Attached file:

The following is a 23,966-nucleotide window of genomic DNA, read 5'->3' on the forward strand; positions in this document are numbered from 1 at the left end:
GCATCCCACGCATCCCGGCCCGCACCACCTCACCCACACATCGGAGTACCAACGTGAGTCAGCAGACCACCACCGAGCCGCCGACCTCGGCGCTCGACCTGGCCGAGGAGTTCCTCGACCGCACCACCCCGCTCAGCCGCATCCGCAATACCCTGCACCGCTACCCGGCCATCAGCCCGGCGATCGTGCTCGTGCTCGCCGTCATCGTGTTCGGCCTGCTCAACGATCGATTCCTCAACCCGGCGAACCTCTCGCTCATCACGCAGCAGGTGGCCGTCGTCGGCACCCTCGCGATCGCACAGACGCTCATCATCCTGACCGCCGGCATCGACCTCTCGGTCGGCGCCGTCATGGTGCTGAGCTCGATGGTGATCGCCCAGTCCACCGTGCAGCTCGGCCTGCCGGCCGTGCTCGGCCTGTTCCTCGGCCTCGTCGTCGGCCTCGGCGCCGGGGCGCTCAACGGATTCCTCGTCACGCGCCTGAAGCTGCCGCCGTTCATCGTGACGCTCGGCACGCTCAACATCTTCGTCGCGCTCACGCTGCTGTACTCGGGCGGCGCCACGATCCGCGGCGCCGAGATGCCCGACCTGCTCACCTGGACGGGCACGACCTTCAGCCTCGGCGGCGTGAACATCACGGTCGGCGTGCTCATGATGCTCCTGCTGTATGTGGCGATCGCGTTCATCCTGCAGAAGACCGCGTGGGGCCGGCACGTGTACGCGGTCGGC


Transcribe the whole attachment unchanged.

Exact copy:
The following is a 23,966-nucleotide window of genomic DNA, read 5'->3' on the forward strand; positions in this document are numbered from 1 at the left end:
GCATCCCACGCATCCCGGCCCGCACCACCTCACCCACACATCGGAGTACCAACGTGAGTCAGCAGACCACCACCGAGCCGCCGACCTCGGCGCTCGACCTGGCCGAGGAGTTCCTCGACCGCACCACCCCGCTCAGCCGCATCCGCAATACCCTGCACCGCTACCCGGCCATCAGCCCGGCGATCGTGCTCGTGCTCGCCGTCATCGTGTTCGGCCTGCTCAACGATCGATTCCTCAACCCGGCGAACCTCTCGCTCATCACGCAGCAGGTGGCCGTCGTCGGCACCCTCGCGATCGCACAGACGCTCATCATCCTGACCGCCGGCATCGACCTCTCGGTCGGCGCCGTCATGGTGCTGAGCTCGATGGTGATCGCCCAGTCCACCGTGCAGCTCGGCCTGCCGGCCGTGCTCGGCCTGTTCCTCGGCCTCGTCGTCGGCCTCGGCGCCGGGGCGCTCAACGGATTCCTCGTCACGCGCCTGAAGCTGCCGCCGTTCATCGTGACGCTCGGCACGCTCAACATCTTCGTCGCGCTCACGCTGCTGTACTCGGGCGGCGCCACGATCCGCGGCGCCGAGATGCCCGACCTGCTCACCTGGACGGGCACGACCTTCAGCCTCGGCGGCGTGAACATCACGGTCGGCGTGCTCATGATGCTCCTGCTGTATGTGGCGATCGCGTTCATCCTGCAGAAGACCGCGTGGGGCCGGCACGTGTACGCGGTCGGC